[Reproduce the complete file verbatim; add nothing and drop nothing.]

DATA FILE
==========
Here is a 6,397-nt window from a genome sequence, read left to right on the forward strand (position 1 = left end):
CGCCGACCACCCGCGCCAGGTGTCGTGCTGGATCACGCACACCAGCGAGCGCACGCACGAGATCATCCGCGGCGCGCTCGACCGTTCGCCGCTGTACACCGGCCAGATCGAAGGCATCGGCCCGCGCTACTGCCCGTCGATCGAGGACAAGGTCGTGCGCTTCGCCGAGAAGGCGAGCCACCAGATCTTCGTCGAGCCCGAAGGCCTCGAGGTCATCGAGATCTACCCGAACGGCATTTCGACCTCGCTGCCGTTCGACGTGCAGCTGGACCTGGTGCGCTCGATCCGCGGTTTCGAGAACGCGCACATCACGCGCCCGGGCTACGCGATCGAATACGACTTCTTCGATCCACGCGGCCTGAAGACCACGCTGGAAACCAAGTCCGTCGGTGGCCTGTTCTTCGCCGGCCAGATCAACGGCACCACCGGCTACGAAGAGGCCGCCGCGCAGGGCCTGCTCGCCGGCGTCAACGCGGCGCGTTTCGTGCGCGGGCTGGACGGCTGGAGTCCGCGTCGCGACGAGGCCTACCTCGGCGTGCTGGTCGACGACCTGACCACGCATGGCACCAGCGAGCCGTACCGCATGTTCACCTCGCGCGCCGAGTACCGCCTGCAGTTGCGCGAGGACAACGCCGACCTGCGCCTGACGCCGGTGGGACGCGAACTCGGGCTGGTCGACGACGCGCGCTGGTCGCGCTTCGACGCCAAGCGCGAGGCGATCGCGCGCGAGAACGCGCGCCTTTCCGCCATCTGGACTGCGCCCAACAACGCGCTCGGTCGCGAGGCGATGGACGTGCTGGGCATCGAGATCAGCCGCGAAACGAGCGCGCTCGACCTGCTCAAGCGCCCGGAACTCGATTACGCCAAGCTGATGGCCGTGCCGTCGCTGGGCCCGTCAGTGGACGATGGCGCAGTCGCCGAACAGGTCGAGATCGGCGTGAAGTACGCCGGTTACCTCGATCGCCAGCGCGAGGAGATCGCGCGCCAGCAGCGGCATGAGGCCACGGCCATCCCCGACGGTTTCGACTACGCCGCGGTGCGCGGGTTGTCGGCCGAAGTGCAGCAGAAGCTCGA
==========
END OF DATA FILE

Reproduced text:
Here is a 6,397-nt window from a genome sequence, read left to right on the forward strand (position 1 = left end):
CGCCGACCACCCGCGCCAGGTGTCGTGCTGGATCACGCACACCAGCGAGCGCACGCACGAGATCATCCGCGGCGCGCTCGACCGTTCGCCGCTGTACACCGGCCAGATCGAAGGCATCGGCCCGCGCTACTGCCCGTCGATCGAGGACAAGGTCGTGCGCTTCGCCGAGAAGGCGAGCCACCAGATCTTCGTCGAGCCCGAAGGCCTCGAGGTCATCGAGATCTACCCGAACGGCATTTCGACCTCGCTGCCGTTCGACGTGCAGCTGGACCTGGTGCGCTCGATCCGCGGTTTCGAGAACGCGCACATCACGCGCCCGGGCTACGCGATCGAATACGACTTCTTCGATCCACGCGGCCTGAAGACCACGCTGGAAACCAAGTCCGTCGGTGGCCTGTTCTTCGCCGGCCAGATCAACGGCACCACCGGCTACGAAGAGGCCGCCGCGCAGGGCCTGCTCGCCGGCGTCAACGCGGCGCGTTTCGTGCGCGGGCTGGACGGCTGGAGTCCGCGTCGCGACGAGGCCTACCTCGGCGTGCTGGTCGACGACCTGACCACGCATGGCACCAGCGAGCCGTACCGCATGTTCACCTCGCGCGCCGAGTACCGCCTGCAGTTGCGCGAGGACAACGCCGACCTGCGCCTGACGCCGGTGGGACGCGAACTCGGGCTGGTCGACGACGCGCGCTGGTCGCGCTTCGACGCCAAGCGCGAGGCGATCGCGCGCGAGAACGCGCGCCTTTCCGCCATCTGGACTGCGCCCAACAACGCGCTCGGTCGCGAGGCGATGGACGTGCTGGGCATCGAGATCAGCCGCGAAACGAGCGCGCTCGACCTGCTCAAGCGCCCGGAACTCGATTACGCCAAGCTGATGGCCGTGCCGTCGCTGGGCCCGTCAGTGGACGATGGCGCAGTCGCCGAACAGGTCGAGATCGGCGTGAAGTACGCCGGTTACCTCGATCGCCAGCGCGAGGAGATCGCGCGCCAGCAGCGGCATGAGGCCACGGCCATCCCCGACGGTTTCGACTACGCCGCGGTGCGCGGGTTGTCGGCCGAAGTGCAGCAGAAGCTCGA